The answer is almost certainly none. And that's because it's a game that only a very few organizations and individuals play in. And all of them want only one thing out of it: money.
Perhaps the greatest indicator of this inside game and how it drives the share price comes in the interesting news that the Council of Institutional Investors has asked two of the biggest index providers – S&P Dow Jones and MSCI – to bar Snap from its share benchmarks.
Who on earth is the Council of Institutional Investors? Well, it is one of a number of hugely powerful financial organizations that you have likely never heard of, but it represents over 100 very large investors like pension funds and huge corporations like Microsoft, General Motors and General Electric. Combined, its members have assets worth over $3 trillion – and a big chunk of that is in real money rather than stock exchange money.
So why is this arcane organization asking the stock indices to bar Snap from their listings? Two reasons: the first, the public reason is that Snap's shares don't give shareholders voting rights. Without those rights, big investors have no way of exerting pressure on a company. Why do they care? Because many of the companies will be obliged to purchase shares in Snap because their investment policies say they must buy shares in the top few hundred companies listed by those indices.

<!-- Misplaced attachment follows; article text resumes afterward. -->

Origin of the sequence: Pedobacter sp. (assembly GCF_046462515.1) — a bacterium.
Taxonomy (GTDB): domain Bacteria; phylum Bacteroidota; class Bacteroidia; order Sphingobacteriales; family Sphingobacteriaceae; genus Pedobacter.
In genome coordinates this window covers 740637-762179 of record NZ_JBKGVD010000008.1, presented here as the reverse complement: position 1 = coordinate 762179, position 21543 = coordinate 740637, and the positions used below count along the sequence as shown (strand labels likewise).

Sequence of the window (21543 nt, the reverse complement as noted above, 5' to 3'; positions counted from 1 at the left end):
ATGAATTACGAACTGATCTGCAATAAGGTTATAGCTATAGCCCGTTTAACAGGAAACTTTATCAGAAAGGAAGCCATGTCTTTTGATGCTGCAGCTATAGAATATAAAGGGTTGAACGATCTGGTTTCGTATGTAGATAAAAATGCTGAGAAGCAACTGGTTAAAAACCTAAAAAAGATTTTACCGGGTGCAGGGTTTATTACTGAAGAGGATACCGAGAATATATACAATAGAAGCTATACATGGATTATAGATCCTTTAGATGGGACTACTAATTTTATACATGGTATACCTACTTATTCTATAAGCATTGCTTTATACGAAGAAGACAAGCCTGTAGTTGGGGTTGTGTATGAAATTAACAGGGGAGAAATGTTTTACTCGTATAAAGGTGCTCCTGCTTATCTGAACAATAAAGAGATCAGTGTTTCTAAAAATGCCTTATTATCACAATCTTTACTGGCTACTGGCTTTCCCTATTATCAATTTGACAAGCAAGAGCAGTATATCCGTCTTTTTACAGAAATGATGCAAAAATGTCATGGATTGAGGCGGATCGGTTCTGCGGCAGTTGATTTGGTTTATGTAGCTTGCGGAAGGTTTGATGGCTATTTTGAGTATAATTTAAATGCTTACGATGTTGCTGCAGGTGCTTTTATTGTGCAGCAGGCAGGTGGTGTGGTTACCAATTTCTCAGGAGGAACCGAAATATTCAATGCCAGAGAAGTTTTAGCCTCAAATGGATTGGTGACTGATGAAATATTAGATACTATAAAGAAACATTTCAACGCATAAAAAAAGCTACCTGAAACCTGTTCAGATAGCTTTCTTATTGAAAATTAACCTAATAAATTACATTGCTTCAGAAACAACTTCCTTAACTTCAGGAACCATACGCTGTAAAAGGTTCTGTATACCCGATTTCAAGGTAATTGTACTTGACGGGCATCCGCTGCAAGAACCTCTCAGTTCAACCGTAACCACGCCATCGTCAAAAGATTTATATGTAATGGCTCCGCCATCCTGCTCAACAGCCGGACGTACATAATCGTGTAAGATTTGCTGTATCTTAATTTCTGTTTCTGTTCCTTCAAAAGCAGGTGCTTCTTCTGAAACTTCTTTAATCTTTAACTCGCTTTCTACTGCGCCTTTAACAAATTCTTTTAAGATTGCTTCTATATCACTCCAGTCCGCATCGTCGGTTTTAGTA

In other words, if Snap is listed in the S&P 500, all the pension funds will need to buy the company's shares even though they don't get a vote and even though they are almost certain those shares are not worth what they will pay for them.
What's the second reason why the Council of Institutional Investors wants to pull Snap out of the indices? Because they were shunned by Snap's underwriters, Morgan Stanley.
Morgan Stanley decided on a strategy that went against the unwritten rules of Wall Street, where large institutional investors are given allocations of new IPO shares just to keep them happy – because those relationships are likely to be crucial for other clients in future.
Typically, these large investors say "thank you very much," take the shares and then almost immediately sell them, pocketing the difference.
That $17 IPO price that never existed in the real world? That's what companies on the inside track buy them for. The $24.47 launch price? That's the profit given to big financial companies for doing nothing except existing. A 44 per cent return within just a few hours.
Except, if Morgan Stanley had decided to give these allocations to big investors who would sell them the moment the market opened, the opening price would not have hit $24 because everyone outside the inner circle would know that they will sell their shares for whatever they can get above $17. A good bet would have been, say, $20.